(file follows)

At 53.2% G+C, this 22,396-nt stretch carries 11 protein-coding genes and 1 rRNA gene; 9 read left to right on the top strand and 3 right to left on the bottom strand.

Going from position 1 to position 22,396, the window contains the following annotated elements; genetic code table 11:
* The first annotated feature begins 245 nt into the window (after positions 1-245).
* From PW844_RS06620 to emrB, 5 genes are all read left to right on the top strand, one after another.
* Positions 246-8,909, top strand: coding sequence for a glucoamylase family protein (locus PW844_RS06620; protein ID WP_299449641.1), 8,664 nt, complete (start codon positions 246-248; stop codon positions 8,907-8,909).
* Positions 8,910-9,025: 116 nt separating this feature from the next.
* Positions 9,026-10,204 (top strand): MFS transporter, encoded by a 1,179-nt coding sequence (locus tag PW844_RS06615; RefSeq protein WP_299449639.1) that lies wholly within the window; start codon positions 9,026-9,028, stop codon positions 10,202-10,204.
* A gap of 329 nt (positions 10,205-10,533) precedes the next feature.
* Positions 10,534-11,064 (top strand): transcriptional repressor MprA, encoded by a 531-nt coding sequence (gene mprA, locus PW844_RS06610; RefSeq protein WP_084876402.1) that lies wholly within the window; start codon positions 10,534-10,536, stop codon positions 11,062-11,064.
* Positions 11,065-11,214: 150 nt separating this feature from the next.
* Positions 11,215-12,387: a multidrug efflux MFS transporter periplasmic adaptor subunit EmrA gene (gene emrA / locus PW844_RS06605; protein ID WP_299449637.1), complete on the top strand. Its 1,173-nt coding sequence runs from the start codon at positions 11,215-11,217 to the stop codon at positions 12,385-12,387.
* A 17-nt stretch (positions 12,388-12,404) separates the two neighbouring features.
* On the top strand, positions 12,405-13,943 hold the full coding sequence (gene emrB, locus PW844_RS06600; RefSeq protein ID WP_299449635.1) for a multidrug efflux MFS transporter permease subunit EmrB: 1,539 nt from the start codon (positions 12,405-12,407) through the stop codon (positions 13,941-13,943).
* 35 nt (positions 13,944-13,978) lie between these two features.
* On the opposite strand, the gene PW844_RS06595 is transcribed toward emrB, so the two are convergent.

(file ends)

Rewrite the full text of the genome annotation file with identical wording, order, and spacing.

At 53.2% G+C, this 22,396-nt stretch carries 11 protein-coding genes and 1 rRNA gene; 9 read left to right on the top strand and 3 right to left on the bottom strand.

Going from position 1 to position 22,396, the window contains the following annotated elements; genetic code table 11:
* The first annotated feature begins 245 nt into the window (after positions 1-245).
* From PW844_RS06620 to emrB, 5 genes are all read left to right on the top strand, one after another.
* Positions 246-8,909, top strand: coding sequence for a glucoamylase family protein (locus PW844_RS06620; protein ID WP_299449641.1), 8,664 nt, complete (start codon positions 246-248; stop codon positions 8,907-8,909).
* Positions 8,910-9,025: 116 nt separating this feature from the next.
* Positions 9,026-10,204 (top strand): MFS transporter, encoded by a 1,179-nt coding sequence (locus tag PW844_RS06615; RefSeq protein WP_299449639.1) that lies wholly within the window; start codon positions 9,026-9,028, stop codon positions 10,202-10,204.
* A gap of 329 nt (positions 10,205-10,533) precedes the next feature.
* Positions 10,534-11,064 (top strand): transcriptional repressor MprA, encoded by a 531-nt coding sequence (gene mprA, locus PW844_RS06610; RefSeq protein WP_084876402.1) that lies wholly within the window; start codon positions 10,534-10,536, stop codon positions 11,062-11,064.
* Positions 11,065-11,214: 150 nt separating this feature from the next.
* Positions 11,215-12,387: a multidrug efflux MFS transporter periplasmic adaptor subunit EmrA gene (gene emrA / locus PW844_RS06605; protein ID WP_299449637.1), complete on the top strand. Its 1,173-nt coding sequence runs from the start codon at positions 11,215-11,217 to the stop codon at positions 12,385-12,387.
* A 17-nt stretch (positions 12,388-12,404) separates the two neighbouring features.
* On the top strand, positions 12,405-13,943 hold the full coding sequence (gene emrB, locus PW844_RS06600; RefSeq protein ID WP_299449635.1) for a multidrug efflux MFS transporter permease subunit EmrB: 1,539 nt from the start codon (positions 12,405-12,407) through the stop codon (positions 13,941-13,943).
* 35 nt (positions 13,944-13,978) lie between these two features.
* On the opposite strand, the gene PW844_RS06595 is transcribed toward emrB, so the two are convergent.